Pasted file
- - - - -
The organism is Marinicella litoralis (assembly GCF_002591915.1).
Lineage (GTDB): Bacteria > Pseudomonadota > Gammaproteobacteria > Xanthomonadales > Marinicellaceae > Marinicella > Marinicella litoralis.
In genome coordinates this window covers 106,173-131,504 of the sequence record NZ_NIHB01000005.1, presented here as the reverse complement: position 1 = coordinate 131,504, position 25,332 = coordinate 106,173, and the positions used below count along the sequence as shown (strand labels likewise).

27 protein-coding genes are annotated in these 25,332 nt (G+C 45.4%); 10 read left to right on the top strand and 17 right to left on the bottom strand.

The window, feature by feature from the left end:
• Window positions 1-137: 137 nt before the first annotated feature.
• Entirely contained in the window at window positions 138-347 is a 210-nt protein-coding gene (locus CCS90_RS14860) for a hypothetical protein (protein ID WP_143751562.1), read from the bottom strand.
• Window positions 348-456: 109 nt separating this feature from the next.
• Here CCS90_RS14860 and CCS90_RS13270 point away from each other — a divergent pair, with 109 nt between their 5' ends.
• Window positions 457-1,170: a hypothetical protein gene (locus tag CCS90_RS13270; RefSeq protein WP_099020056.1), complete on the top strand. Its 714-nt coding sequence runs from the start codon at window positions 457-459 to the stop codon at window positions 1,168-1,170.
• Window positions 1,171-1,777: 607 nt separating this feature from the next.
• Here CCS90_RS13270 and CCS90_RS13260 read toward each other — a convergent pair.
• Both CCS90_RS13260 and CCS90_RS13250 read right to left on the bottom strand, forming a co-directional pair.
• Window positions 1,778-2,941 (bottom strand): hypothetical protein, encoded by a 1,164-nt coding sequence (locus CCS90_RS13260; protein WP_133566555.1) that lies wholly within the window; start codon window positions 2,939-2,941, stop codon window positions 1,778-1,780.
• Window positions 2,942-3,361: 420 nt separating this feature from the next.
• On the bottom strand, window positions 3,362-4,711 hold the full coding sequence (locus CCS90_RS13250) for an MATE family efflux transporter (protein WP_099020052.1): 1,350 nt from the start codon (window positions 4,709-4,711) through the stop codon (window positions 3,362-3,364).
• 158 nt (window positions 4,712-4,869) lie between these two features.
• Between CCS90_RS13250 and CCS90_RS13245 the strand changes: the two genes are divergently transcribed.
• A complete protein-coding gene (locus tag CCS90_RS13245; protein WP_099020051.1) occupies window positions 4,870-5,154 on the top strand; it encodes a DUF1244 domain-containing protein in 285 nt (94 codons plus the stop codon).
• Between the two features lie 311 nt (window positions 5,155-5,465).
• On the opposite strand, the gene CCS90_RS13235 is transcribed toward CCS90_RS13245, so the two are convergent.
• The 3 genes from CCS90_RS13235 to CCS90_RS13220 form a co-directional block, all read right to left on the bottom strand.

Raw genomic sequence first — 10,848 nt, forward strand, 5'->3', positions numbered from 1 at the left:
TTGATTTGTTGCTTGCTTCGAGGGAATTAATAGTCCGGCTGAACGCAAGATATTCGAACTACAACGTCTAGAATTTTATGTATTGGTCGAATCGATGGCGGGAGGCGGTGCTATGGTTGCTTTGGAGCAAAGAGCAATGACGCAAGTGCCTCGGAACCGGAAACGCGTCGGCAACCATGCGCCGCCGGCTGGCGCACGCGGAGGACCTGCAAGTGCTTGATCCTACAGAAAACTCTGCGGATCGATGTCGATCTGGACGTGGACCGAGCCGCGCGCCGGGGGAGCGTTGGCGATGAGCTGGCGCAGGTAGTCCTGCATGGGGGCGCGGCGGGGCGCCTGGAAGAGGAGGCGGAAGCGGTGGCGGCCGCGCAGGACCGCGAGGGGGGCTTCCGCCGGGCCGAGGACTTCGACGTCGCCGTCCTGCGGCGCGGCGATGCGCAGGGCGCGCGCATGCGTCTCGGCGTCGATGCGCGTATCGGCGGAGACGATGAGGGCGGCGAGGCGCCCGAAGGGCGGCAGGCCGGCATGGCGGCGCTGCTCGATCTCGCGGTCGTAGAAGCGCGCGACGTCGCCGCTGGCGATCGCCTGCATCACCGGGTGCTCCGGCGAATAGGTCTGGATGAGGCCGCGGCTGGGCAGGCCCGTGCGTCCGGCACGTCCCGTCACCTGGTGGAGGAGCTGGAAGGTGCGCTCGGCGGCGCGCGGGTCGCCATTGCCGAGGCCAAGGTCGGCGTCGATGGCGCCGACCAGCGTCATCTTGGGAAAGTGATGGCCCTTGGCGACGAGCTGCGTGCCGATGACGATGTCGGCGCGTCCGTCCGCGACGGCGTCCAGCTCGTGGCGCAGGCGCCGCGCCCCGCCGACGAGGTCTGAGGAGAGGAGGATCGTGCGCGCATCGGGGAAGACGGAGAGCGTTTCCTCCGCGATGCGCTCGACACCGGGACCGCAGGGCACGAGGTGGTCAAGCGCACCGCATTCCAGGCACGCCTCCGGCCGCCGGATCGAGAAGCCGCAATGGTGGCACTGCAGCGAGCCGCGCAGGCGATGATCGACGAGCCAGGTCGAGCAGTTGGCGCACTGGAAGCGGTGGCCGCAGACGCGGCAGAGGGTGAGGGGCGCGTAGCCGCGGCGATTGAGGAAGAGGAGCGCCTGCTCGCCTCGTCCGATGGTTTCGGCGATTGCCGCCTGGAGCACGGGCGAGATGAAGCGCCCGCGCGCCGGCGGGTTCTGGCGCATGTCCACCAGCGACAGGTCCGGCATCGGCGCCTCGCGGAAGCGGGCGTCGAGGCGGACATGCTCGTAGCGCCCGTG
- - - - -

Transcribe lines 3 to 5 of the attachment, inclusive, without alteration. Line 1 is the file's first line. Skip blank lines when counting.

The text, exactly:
In genome coordinates this window covers 106,173-131,504 of the sequence record NZ_NIHB01000005.1, presented here as the reverse complement: position 1 = coordinate 131,504, position 25,332 = coordinate 106,173, and the positions used below count along the sequence as shown (strand labels likewise).

27 protein-coding genes are annotated in these 25,332 nt (G+C 45.4%); 10 read left to right on the top strand and 17 right to left on the bottom strand.

The window, feature by feature from the left end: